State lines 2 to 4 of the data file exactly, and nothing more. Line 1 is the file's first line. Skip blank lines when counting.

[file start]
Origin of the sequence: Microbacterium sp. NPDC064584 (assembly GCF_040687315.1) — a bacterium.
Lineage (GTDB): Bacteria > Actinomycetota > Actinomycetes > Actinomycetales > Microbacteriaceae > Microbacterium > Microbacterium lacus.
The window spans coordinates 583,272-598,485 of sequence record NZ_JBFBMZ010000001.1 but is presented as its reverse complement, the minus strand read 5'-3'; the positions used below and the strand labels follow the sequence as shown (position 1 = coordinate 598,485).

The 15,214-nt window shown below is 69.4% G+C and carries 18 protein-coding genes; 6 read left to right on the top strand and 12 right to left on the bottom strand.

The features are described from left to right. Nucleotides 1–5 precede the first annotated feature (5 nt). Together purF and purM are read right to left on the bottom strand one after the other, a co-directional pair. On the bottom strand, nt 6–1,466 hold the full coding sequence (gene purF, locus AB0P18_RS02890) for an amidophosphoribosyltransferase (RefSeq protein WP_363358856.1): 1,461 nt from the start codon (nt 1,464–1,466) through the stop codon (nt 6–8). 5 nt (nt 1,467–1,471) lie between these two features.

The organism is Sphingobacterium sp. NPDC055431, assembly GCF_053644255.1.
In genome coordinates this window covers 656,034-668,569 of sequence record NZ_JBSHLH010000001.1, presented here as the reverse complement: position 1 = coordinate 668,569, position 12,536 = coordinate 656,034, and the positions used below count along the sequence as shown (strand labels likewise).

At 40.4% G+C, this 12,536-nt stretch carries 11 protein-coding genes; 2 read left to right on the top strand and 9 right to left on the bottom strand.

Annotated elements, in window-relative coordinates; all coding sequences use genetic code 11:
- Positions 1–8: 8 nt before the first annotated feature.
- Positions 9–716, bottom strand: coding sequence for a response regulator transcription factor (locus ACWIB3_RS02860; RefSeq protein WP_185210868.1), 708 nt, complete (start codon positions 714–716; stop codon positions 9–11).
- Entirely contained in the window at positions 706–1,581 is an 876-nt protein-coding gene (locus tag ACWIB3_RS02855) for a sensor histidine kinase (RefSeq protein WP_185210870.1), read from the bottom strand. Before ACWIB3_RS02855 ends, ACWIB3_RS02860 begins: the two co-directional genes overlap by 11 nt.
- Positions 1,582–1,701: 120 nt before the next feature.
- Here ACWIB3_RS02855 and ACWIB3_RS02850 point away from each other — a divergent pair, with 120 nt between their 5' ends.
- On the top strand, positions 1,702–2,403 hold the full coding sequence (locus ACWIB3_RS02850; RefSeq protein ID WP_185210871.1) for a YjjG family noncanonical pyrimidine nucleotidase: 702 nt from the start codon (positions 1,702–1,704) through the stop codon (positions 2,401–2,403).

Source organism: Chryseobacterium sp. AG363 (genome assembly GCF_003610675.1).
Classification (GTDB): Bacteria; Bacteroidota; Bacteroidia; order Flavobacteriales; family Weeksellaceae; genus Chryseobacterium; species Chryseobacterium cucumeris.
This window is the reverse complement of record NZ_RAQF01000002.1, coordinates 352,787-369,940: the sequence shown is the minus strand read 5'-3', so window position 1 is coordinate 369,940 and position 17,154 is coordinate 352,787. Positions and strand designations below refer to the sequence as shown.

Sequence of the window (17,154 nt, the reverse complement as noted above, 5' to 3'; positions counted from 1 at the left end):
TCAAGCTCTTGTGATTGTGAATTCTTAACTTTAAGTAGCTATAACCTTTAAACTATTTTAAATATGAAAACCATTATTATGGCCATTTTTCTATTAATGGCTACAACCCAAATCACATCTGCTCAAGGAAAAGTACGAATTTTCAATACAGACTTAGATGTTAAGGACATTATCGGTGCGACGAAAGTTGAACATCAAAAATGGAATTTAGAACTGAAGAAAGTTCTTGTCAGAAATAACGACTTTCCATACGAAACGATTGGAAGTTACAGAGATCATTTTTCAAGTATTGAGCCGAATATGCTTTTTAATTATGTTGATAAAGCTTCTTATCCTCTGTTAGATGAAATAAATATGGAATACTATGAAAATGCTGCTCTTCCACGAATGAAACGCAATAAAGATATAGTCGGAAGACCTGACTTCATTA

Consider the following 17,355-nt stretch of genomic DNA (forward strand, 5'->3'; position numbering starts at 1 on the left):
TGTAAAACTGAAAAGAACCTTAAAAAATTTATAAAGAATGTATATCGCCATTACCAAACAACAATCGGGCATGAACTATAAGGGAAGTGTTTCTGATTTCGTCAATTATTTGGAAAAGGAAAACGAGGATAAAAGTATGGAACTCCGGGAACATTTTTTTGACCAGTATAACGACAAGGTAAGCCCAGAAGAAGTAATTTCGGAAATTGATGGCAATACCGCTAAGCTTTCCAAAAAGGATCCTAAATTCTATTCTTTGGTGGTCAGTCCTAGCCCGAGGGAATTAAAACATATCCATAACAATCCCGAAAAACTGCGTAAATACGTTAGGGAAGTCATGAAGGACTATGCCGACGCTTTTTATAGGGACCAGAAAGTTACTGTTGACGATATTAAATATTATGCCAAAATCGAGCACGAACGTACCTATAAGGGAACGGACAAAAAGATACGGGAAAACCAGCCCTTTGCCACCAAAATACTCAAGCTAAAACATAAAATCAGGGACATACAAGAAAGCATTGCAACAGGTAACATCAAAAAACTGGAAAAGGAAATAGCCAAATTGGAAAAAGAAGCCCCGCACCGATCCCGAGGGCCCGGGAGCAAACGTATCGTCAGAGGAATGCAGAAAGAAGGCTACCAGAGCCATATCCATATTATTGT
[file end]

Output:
Lineage (GTDB): Bacteria > Actinomycetota > Actinomycetes > Actinomycetales > Microbacteriaceae > Microbacterium > Microbacterium lacus.
The window spans coordinates 583,272-598,485 of sequence record NZ_JBFBMZ010000001.1 but is presented as its reverse complement, the minus strand read 5'-3'; the positions used below and the strand labels follow the sequence as shown (position 1 = coordinate 598,485).

The 15,214-nt window shown below is 69.4% G+C and carries 18 protein-coding genes; 6 read left to right on the top strand and 12 right to left on the bottom strand.